After the interval the Duke is called on to pass judgment on the old man from Syracuse who was being lynched in the opening scene. The Duke is played by a special guest performer each night. Earlier in the run Demolition Man did the honours, but for this show, and I'm led to believe till the end of the run Rodney P stepped to the stage. As a breather and a cool way to get people back into the show after the break he performed The Future from his forthcoming LP and Dedication which the crowd were feeling. In fact all throughout as each musical piece drew to a close the audience clapped and whooped their approval. Much of the story was told through the lyrics of the songs with only a need for small pieces of dialogue to move the story on. The soundtrack was admirably delivered by Excalibah who didn't miss a beat, cutting over many classic instrumentals ranging from old electro, Rob Base & EZ Rock's It Takes Two through to bashment and Adam F beats. A few of the main songs from Rogers & Hart's original such as the Longest Night Of The Year, Come With Me and Ladies Of The Evening were included too, but updated. The whole production had a credible air, making use of real MC's who make a living off rapping in the main roles and proper dancers and singers who could really hold it down backing them up, rather than actors who may not have been able to deliver some of the lines with such realism or capture the street humour.

The whole of the second half seemed to fly by and in what seemed like no time at all the story had played out and it was all over. I had thoroughly enjoyed it, the laughs had made me rock in my seat and the soundtrack, singing and rapping had made me wonder whether it would have been better standing downstairs where one could have danced along. Admittedly the cast had been doing nightly shows for a week or more now, but they all came over as seasoned professionals and if they did mess up at all they were able to style it out so that I didn't notice. The quality of the sound was impressive too. Where so much of the story was conveyed in raps it was important that the performers could be understood and in marked contrast to many gigs where very similar material is being reproduced the mix was balanced well.

There is a massive amount of people involved in bringing the show to you, including, Ultz who is the Designer / Director, MC Skolla who helped out Excalibah in re-working the music and writing some of the lyrics, Steady who did the Choreography, Becky Seagar who did the costumes, Dan Cook - Lighting, as well as the rest of the large cast and all the background staff at the theatre who make it happen, not forgetting Jasmine Cullingford who let me know about the show.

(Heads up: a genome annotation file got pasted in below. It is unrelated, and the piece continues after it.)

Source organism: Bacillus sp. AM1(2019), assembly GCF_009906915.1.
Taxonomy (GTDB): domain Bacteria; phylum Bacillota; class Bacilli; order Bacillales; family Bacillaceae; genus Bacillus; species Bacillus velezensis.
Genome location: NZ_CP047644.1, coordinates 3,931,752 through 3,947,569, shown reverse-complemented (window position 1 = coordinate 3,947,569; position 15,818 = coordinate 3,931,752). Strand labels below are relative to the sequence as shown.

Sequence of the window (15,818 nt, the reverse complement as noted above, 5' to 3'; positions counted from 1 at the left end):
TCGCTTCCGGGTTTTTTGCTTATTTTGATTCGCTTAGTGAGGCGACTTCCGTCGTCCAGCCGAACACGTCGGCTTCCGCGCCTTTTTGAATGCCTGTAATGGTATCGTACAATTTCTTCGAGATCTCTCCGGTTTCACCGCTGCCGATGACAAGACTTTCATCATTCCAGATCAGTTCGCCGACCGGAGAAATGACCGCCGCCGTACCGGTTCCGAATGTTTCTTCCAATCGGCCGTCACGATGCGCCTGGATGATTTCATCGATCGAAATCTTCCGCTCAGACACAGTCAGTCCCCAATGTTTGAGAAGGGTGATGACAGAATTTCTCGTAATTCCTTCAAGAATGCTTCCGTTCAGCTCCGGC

It is strange that this show should come around just as another production, the Bomb-Itty of Errors is also showing in the West End. Both being based on old Shakespeare texts and being transposed into a modern urban environment there are many parallels that can be drawn. This production had everything, a fat musical score, a great cast, good acting, tremendous choreography and a whole dollop of laughs, so any other production would have to go some to match this for energy and entertainment. DJ Excalibah, who has been a member of the Stratford East Theatre since he was 11 or something has worked his way up and is the main man behind this production. With all this going for it there is no doubt that this production should appeal to youngsters who may well be turned off more classical representations of Shakespeare and maybe there is something in there too for aficionados who perhaps feel some Shakespeare performances can be a bit jaded. This initial run is proving to be such a success that the run has been extended, until the 18th I believe, but you can check that with the box office. Who knows what is next for the company? Now that they have put together a talented group of individuals who have obviously knitted tightly it would be a shame for them to disband and see the talents disperse. Could anyone be brave enough to take this to the West End, or even to New York and off off Broadway? Who knows, in the past productions like Five Guys Named Moe and earlier Theatre Workshop have moved on to the West End and have been very successful. The Theatre has a long history of being involved in the community and nurturing local talent. Recently the Posse came out of the Theatre Royal, and Excalibah could be the next. Catch it while you can.
Theatre Royal Stratford East, 
Gerry Raffles Square, 
Stratford, 
London, 
E15 1BN 
Box Office: 020 8534 0310
Opening Hours: 10am - 7pm, Monday - Saturday

Nearest Tube and Mainline Station: Stratford (Silverlink, Jubilee, Central and DLR)

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www.stratfordeast.com :: [email protected]

Intro Early Doors:
1979-1985